My cousin has been suffering with VSD. His old is 18. We met doctors in two different hospital and one doctor said, his heart lunch is getting worse so it will not curable in order to that surgery might unsuccessful and another doctor want to do surgery . We got really confuse about doctor their different comments.. Please visit the below link and see the PDF file there is all of diagnosis reports.
After looking at the information, including a cardiac catheterization, it appears that your cousin, unfortunately, has a very serious problem that does not appear to be fixable with surgery. He has a large ventricular septal defect (VSD) that has led to very high pressure in his lungs (due to 18 years of extra blood shunting to his lungs). The cardiac catheterization reported high pulmonary vascular resistance that does not drop when he was given oxygen; this means that the lungs are permanently damaged. Usually we do not recommend surgical repair of such VSDs if the pulmonary pressure and resistance is so high. If you do close the hole, usually the patient develops failure of the right sided pumping chamber. Patients with pulmonary hypertension may get some symptomatic relief with oxygen and oral medications for pulmonary hypertension, such as sildenafil (Viagra) and some others. Your cousin's family needs to discuss things in detail with the cardiologist, to make sure everyone understands the serious nature of this condition and its impact upon long term survival.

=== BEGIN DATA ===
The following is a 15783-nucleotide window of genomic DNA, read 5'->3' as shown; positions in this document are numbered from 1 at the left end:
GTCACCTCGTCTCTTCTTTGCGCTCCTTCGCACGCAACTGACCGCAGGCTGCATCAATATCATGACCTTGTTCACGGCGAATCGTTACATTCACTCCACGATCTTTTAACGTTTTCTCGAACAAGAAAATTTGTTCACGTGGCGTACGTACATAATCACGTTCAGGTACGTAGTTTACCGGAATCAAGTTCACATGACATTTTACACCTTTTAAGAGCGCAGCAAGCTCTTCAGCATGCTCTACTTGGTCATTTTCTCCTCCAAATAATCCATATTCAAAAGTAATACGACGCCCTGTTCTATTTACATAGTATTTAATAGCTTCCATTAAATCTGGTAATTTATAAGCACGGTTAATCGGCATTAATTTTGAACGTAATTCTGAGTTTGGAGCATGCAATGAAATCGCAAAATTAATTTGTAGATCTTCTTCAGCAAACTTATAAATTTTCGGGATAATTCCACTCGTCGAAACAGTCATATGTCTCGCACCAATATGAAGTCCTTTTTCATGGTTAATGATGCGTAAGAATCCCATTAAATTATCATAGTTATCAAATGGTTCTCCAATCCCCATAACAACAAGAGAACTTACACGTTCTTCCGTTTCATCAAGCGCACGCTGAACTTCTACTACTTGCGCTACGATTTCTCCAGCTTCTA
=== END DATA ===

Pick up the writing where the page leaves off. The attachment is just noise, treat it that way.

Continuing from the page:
I beg oblige could you review the different hospital report. From this report, doctor recommended for surgery. we really confused which report will correct and what decision we can take?. Please visit the link below, the report had made with PDF document.
The second opinion revals the same severe degree of pulmonary hypertension and left to right shunting through the VSD. The baseline pulmonary vascular resistance measurement is still elevated above normal. This cath showed some vasoreactivity in the lungs with oxygen, unlike the other cath, so that is why they said surgery was a potential option. There was a pulmonary function report included that showed severe restrictive lung disease as well, which would make recovery much more difficult after a big open heart surgery. Overall this is still a very poor situation. The filling pressures in the heart are very high, and the pulmonary vascular resistance is not normal at rest. There is certainly evidence of a shunt on both cardiac caths, and if one chooses to close the hole surgically it would have to be undertaken with the knowledge that the risk of death around and after the time of surgery would be extremely high, much above what one would typically expect for a VSD repair. So the family has to decide what risk they are willing to take: surgery now with a high risk of mortality and a smaller chance for success, or no surgery now and probable earlier death of natural causes.
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